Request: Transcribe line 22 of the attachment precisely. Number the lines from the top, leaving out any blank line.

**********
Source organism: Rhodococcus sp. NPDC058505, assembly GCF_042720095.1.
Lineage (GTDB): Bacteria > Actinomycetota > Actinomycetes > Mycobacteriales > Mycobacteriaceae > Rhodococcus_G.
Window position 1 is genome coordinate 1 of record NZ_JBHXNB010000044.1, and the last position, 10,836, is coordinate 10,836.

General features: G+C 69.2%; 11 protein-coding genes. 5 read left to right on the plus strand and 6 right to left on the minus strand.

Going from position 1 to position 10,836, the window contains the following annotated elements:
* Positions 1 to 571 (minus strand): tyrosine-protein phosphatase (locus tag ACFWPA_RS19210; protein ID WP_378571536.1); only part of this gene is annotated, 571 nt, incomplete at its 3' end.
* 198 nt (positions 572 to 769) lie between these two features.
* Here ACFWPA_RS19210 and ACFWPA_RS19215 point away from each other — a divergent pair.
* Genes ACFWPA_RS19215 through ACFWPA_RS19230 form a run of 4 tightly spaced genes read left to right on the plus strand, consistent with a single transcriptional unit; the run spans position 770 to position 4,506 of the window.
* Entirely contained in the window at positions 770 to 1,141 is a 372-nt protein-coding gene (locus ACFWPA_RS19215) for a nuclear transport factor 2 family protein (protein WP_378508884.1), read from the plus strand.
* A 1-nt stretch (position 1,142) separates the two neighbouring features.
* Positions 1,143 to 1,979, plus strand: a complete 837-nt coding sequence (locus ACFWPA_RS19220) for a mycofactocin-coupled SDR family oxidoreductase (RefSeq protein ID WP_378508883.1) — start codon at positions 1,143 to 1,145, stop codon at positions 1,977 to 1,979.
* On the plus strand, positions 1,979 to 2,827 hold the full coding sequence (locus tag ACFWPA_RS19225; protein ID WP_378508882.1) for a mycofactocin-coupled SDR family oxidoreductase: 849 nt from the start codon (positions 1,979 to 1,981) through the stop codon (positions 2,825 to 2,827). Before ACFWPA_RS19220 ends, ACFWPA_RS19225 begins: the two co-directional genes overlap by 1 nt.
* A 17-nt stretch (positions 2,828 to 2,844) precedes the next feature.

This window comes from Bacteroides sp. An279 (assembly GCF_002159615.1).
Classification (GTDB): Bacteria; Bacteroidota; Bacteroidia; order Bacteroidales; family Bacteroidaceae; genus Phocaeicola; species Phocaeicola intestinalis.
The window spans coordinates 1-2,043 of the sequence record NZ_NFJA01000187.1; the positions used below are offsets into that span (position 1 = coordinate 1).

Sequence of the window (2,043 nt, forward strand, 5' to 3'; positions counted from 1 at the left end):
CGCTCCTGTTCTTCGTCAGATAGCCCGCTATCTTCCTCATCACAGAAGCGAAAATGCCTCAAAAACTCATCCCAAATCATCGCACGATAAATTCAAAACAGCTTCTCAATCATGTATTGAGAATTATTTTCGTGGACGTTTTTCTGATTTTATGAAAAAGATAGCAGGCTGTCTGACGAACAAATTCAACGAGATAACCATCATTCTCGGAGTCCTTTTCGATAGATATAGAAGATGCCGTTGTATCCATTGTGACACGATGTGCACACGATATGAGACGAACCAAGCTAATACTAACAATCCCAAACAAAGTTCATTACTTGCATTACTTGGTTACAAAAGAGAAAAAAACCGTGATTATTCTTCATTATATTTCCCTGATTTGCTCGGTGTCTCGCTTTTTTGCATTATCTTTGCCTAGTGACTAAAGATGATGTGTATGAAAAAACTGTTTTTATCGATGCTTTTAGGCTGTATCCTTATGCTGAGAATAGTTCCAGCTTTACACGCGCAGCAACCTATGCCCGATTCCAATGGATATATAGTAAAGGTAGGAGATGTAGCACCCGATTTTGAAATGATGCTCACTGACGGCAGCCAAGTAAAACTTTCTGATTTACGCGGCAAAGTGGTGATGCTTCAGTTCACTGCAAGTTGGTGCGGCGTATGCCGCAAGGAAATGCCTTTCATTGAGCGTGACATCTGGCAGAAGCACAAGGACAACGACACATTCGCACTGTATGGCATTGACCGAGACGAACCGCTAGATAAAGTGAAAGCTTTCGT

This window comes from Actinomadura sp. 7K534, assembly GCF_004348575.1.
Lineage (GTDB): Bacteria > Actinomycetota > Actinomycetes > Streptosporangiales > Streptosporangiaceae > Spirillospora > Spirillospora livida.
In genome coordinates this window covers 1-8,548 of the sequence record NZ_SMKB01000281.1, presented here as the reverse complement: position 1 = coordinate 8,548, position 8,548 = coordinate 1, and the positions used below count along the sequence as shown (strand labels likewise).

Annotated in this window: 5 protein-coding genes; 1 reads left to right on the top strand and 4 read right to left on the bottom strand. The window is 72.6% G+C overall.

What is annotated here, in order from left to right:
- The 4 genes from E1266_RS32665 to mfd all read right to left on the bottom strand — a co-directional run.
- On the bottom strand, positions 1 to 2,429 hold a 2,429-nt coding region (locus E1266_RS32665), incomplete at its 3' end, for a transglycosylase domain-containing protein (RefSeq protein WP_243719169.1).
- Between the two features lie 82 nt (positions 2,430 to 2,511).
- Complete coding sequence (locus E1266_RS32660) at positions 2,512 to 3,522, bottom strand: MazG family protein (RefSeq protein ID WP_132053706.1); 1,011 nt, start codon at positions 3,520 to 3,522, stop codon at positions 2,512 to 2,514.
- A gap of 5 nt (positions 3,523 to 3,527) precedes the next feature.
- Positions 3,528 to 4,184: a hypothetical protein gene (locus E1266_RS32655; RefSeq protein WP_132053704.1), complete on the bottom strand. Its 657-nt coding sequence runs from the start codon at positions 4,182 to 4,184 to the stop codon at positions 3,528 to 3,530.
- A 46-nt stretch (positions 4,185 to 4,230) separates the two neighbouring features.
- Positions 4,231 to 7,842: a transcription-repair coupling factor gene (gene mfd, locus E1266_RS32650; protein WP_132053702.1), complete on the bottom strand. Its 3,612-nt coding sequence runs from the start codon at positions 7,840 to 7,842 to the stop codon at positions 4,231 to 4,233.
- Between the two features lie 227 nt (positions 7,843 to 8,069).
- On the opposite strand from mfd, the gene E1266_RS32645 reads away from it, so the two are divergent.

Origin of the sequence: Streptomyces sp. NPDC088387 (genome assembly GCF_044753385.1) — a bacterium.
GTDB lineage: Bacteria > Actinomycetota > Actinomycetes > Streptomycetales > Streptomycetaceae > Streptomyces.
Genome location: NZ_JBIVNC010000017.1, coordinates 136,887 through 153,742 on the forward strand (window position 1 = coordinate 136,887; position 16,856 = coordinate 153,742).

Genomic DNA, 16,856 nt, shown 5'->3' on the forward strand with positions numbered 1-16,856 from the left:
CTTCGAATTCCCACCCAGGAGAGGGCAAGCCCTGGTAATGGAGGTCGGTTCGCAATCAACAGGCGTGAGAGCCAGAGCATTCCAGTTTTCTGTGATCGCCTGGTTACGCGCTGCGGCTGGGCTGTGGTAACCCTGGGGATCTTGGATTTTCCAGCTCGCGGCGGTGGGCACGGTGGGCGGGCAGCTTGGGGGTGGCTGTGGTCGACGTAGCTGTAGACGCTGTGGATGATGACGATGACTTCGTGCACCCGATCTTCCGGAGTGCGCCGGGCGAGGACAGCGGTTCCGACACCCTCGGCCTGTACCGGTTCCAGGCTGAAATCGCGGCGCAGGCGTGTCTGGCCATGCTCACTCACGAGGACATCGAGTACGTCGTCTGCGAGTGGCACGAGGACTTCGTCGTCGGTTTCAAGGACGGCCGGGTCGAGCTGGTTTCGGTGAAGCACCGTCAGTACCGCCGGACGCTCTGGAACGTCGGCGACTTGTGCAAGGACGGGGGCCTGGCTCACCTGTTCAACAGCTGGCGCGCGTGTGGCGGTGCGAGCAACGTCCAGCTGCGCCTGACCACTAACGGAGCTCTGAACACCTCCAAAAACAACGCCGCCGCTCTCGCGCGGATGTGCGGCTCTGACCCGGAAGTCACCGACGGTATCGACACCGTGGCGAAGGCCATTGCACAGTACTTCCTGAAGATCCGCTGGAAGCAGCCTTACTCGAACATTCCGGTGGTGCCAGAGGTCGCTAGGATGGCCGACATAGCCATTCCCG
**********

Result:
In genome coordinates this window covers 1-8,548 of the sequence record NZ_SMKB01000281.1, presented here as the reverse complement: position 1 = coordinate 8,548, position 8,548 = coordinate 1, and the positions used below count along the sequence as shown (strand labels likewise).